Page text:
Take something as “different but equal” as women’s and men’s clothes, for example. “It's become much more acceptable for people who identify as women or girls to express something that we think of as masculinity, more so than people who identify as boys or men to express something that's considered femininity,” Davis says. “If someone who identifies as male tries to embrace something that's considered a kind of feminine energy, that person could become an object of ridicule.” For example, a woman can wear a suit to work, and no one bats an eye; but if a man wears a skirt to the office, he’ll likely be mocked. “What ends up happening is that it's almost shameful for men to take on feminine traits,” says Rajan.

To counteract centuries of indoctrination, it’s necessary for people to challenge themselves “to not think of masculine or feminine as weak or strong in any sort of context,” says Davis. “That is a big way that that binary plays out: Anything that's labeled feminine is somehow about softness and weakness, and the idea that those things equate with each other. But soft doesn't mean weak, and hard doesn't mean strong.”

How can I celebrate feminine energy in my own life?

1. Create your own definition of feminine energy.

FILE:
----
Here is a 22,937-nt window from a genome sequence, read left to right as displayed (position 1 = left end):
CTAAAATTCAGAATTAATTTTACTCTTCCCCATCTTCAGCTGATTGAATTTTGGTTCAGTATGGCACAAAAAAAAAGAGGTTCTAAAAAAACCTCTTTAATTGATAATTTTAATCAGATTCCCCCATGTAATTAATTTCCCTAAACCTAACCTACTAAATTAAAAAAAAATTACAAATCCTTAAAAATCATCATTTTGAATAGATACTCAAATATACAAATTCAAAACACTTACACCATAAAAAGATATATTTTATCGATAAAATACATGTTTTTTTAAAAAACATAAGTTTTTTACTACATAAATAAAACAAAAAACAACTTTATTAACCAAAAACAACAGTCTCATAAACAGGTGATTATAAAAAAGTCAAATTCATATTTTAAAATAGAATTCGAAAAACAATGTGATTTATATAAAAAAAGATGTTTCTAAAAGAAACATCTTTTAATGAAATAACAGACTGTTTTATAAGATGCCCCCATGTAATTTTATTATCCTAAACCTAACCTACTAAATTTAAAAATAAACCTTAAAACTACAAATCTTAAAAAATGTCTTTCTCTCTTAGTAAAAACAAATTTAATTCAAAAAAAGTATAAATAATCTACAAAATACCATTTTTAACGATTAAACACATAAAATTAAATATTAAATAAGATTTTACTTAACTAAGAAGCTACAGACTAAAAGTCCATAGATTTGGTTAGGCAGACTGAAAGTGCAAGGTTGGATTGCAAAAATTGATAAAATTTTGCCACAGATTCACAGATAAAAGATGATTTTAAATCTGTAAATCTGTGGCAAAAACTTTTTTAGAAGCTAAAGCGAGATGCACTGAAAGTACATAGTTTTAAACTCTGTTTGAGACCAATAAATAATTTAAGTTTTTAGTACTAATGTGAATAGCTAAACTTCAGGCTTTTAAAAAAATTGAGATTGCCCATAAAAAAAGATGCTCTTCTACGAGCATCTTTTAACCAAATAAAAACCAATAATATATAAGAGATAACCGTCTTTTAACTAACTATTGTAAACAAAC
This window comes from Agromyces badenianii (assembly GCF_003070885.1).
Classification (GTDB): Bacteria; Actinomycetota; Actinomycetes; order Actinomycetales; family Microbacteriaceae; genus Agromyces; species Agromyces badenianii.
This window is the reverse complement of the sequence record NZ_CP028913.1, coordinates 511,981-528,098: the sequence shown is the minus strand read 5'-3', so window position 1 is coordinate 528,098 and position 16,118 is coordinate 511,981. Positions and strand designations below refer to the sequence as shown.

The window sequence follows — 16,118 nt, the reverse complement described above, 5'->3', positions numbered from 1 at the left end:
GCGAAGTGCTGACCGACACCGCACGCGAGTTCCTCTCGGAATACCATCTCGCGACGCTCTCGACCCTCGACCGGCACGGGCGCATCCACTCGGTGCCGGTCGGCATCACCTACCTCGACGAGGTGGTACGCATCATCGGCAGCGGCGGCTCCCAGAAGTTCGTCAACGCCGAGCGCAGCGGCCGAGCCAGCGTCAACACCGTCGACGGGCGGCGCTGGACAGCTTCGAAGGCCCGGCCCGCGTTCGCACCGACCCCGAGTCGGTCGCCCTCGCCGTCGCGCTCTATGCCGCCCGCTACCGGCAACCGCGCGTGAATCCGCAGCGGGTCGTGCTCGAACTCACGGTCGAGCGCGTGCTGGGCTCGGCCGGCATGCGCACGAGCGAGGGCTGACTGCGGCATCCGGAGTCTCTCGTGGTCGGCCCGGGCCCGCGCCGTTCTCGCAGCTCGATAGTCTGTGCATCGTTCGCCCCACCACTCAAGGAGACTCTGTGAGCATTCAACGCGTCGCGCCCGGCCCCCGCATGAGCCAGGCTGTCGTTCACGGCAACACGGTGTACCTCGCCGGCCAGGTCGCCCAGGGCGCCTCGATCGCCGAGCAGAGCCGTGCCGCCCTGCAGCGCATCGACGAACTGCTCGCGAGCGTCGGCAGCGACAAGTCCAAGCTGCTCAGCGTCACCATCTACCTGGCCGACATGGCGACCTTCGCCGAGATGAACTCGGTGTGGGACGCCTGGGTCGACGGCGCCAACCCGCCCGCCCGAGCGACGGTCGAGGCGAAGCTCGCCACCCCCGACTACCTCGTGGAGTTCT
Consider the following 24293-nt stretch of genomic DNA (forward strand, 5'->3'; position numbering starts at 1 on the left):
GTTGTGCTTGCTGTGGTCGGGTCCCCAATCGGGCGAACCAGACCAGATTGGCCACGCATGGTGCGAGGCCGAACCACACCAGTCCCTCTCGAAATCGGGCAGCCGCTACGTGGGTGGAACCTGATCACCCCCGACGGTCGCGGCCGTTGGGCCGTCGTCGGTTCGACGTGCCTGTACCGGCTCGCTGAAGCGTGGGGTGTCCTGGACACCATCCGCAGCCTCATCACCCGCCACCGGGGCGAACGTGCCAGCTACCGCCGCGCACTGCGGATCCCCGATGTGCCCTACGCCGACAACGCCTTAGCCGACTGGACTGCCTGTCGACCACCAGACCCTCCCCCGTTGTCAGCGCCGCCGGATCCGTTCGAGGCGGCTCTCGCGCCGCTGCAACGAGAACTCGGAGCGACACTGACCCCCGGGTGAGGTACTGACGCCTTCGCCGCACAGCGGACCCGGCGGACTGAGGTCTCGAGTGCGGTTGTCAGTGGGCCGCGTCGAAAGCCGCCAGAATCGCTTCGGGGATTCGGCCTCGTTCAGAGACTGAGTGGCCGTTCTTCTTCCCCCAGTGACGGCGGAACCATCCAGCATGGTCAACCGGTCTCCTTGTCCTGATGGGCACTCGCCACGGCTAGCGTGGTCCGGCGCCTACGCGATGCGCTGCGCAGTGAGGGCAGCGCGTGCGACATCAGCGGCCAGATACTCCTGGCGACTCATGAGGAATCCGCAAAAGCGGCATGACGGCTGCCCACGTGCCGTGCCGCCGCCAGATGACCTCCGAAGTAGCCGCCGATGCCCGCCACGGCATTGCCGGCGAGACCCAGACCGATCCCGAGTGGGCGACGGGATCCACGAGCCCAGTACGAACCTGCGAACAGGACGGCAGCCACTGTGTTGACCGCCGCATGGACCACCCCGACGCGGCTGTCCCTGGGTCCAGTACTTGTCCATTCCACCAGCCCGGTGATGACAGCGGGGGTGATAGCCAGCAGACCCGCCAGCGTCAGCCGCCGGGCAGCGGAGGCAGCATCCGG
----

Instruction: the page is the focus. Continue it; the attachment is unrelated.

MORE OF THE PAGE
You know what they say: If you want something done right, you gotta do it yourself. The beauty of no agreed-upon definition of feminine energy is that you can customize your understanding of this concept so tapping into it becomes a source of empowerment.

“Different women understand their femininity differently and embody that femininity differently,” says Rajan. “It goes back to that idea of spirituality and being true to yourself and living your truth.” For example, if you feel that what is most central to your identity is your role as a mother and your caretaking capabilities, think about an activity that allows you to exhibit those traits, like nurturing your creativity by starting a passion project. Or if you feel a strong feminine connection to the moon, you might get together with other women and do a ritual under the glowing night sky.

“When people are able to express themselves in their femininity the way that is most natural to them—and then are celebrated and accepted for it by others—that is empowering,” says Rajan. Remember: It's important not to impose any preconceived ideas about gender identity or expression onto others. Allow them to forge their own version of femininity, the way you have.

2. Valorize traditionally feminine traits.